Chardonnay from Chavot and Epernay. Zero dosage, allowing the beautifully pure citrus fruits, salty minerality and chalkiness to shine. There is also white peach, almond and some brioche (from the oak) here. It's dry but really juicy with a lovely grip on a long finish.
Match with scallops seared in butter or pan fried whiting.
Varietal / Blend: Chardonnay
Decant: Not necessary
Farming Practices: Biodynamic
The ripples created by the young Aurèlien Laherte, since he joined his family’s Estate in 2002 have now grown into fully fledged waves.
They are based in Chavot, where most of their vines are situated, but they also have some parcels in other villages of the Coteaux Sud area as well some tiny holdings in the Côte des Blancs and the Marne Valley. In total they have some 10 hectares broken up into an amazing 75 parcels.
The distinctive, geologically complex terroir of Chavot and the Coteaux Sud d’Épernay in general is very different to the Côte des Blancs and Montagne de Reims areas where most other growers are based, and the style of wine is creamier and with more fruit generosity (to generalise). It’s a deliciously textured and yet racy style of Champagne.
The vineyard practices at Laherte Frères are impressive. Most of the Estate is biodynamically farmed with the exception of those vineyards that are too far away to do so (mainly those in the Côte des Blancs and the Marne Valley). These latter sites are still managed organically, with the soils cultivated and no herbicides or pesticides used. The high standards continue in the cellar. Aurèlien uses the traditional Coquard wooden Champagne presses. He has two of these (very unusual for an Estate of this small size), which allows him to press more quickly and also to keep small parcels separate. The wines are moved only by gravity. Fermentation occurs with natural yeast and more than 80 percent of the wine is fermented and matured in large foudres and old barriques (many 10+ years of age), as all Champagne once was pre the 1950s. Interestingly Aurèlien buys barrels from Benjamin Leroux (small world!) and the Liger-Belair family (of la Romanee fame).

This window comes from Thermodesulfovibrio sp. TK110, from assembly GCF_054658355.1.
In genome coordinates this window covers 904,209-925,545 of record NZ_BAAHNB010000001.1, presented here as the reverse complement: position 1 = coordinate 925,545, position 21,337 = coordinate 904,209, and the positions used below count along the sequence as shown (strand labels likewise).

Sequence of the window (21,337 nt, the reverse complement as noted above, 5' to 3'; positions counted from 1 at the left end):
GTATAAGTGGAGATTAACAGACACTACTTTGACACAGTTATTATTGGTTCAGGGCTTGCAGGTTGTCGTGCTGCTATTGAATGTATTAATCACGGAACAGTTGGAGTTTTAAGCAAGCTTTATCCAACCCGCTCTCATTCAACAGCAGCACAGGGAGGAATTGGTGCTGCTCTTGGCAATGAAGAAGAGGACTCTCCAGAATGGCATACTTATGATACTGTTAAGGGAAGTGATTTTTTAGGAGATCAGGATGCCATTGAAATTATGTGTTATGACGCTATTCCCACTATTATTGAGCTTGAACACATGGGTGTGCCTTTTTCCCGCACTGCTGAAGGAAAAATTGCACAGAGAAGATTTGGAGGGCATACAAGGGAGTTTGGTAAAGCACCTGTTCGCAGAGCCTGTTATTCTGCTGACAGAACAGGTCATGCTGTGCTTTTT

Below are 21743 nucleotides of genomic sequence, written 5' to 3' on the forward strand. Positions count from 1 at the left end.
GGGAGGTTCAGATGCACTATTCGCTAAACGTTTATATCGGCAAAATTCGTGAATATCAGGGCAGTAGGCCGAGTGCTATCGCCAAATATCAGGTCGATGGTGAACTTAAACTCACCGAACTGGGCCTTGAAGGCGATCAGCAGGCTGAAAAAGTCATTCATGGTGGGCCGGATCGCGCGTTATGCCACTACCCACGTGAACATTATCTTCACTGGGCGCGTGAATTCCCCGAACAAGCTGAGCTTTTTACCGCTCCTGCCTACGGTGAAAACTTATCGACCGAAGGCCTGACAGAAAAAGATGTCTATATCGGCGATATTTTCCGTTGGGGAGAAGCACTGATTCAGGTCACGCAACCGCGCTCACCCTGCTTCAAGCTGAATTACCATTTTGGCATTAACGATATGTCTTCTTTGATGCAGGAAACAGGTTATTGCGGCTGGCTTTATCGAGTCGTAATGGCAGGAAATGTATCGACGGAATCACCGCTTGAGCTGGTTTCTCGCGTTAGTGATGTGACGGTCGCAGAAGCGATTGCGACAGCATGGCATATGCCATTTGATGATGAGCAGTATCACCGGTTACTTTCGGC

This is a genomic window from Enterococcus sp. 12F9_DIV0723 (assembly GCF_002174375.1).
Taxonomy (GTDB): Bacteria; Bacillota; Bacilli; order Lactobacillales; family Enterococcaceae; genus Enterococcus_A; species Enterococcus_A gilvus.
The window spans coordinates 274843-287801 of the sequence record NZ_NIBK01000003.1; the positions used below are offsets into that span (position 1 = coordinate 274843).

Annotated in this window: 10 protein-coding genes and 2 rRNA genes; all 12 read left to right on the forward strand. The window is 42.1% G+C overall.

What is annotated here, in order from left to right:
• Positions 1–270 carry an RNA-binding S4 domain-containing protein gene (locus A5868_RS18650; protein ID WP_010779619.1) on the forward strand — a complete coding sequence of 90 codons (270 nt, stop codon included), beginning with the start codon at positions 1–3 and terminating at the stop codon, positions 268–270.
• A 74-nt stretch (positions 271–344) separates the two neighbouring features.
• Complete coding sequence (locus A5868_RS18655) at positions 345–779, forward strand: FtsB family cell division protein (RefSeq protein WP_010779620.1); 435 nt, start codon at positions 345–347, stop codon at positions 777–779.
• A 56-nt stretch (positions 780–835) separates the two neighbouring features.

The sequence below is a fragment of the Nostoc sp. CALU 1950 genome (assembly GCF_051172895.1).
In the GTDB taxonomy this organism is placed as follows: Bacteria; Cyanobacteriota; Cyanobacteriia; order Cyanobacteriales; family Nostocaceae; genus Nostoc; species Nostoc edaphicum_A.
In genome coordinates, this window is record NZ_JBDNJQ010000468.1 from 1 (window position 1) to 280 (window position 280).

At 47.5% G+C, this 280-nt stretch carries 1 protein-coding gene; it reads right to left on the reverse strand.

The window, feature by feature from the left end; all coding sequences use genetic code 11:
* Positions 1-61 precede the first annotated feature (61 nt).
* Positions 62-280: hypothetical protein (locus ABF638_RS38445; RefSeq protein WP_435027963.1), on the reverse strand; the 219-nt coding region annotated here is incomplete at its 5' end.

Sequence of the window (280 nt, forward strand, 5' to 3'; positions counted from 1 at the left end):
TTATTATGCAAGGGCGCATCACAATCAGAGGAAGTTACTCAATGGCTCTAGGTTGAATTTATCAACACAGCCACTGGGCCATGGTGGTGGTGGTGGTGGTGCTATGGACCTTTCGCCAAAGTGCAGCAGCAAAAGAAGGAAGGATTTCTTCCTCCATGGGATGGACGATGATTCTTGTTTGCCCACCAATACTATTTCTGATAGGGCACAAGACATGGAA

Working with oak has a number of advantages including giving the grower the ability to have all of their different parcels fermented and matured separately. This focus on terroir expression, the use of traditional barrel ageing to help the wines express themselves, the meticulous viticulture along with the unique terroir of the Coteaux d’Épernay, are the keys to understanding these expressive and delicious wines.